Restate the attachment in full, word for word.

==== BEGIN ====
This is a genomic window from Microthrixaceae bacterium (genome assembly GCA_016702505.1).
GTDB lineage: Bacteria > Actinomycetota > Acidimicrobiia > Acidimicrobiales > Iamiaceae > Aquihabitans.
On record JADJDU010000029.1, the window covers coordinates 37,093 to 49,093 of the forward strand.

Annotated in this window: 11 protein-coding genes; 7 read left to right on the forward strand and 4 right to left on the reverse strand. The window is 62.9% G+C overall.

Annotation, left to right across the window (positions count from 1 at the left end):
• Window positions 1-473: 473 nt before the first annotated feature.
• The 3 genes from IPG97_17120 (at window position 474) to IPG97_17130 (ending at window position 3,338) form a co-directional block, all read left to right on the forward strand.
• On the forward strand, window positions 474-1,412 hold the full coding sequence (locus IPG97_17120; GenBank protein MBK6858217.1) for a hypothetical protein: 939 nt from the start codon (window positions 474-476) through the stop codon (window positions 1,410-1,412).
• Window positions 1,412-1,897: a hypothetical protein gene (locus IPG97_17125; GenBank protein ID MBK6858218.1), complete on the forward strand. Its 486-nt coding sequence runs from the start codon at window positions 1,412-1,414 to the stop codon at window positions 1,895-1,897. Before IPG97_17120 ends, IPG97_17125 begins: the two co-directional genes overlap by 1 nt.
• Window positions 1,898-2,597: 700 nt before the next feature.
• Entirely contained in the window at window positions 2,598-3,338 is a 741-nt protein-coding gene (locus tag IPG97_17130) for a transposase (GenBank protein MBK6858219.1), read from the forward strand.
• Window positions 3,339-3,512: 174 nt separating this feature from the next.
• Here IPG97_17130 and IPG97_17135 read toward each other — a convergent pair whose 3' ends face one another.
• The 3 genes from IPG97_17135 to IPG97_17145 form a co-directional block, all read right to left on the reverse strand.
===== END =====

This is a genomic window from Microthrixaceae bacterium (genome assembly GCA_016702505.1).
GTDB lineage: Bacteria > Actinomycetota > Acidimicrobiia > Acidimicrobiales > Iamiaceae > Aquihabitans.
On record JADJDU010000029.1, the window covers coordinates 37,093 to 49,093 of the forward strand.

Annotated in this window: 11 protein-coding genes; 7 read left to right on the forward strand and 4 right to left on the reverse strand. The window is 62.9% G+C overall.

Annotation, left to right across the window (positions count from 1 at the left end):
• Window positions 1-473: 473 nt before the first annotated feature.
• The 3 genes from IPG97_17120 (at window position 474) to IPG97_17130 (ending at window position 3,338) form a co-directional block, all read left to right on the forward strand.
• On the forward strand, window positions 474-1,412 hold the full coding sequence (locus IPG97_17120; GenBank protein MBK6858217.1) for a hypothetical protein: 939 nt from the start codon (window positions 474-476) through the stop codon (window positions 1,410-1,412).
• Window positions 1,412-1,897: a hypothetical protein gene (locus IPG97_17125; GenBank protein ID MBK6858218.1), complete on the forward strand. Its 486-nt coding sequence runs from the start codon at window positions 1,412-1,414 to the stop codon at window positions 1,895-1,897. Before IPG97_17120 ends, IPG97_17125 begins: the two co-directional genes overlap by 1 nt.
• Window positions 1,898-2,597: 700 nt before the next feature.
• Entirely contained in the window at window positions 2,598-3,338 is a 741-nt protein-coding gene (locus tag IPG97_17130) for a transposase (GenBank protein MBK6858219.1), read from the forward strand.
• Window positions 3,339-3,512: 174 nt separating this feature from the next.
• Here IPG97_17130 and IPG97_17135 read toward each other — a convergent pair whose 3' ends face one another.
• The 3 genes from IPG97_17135 to IPG97_17145 form a co-directional block, all read right to left on the reverse strand.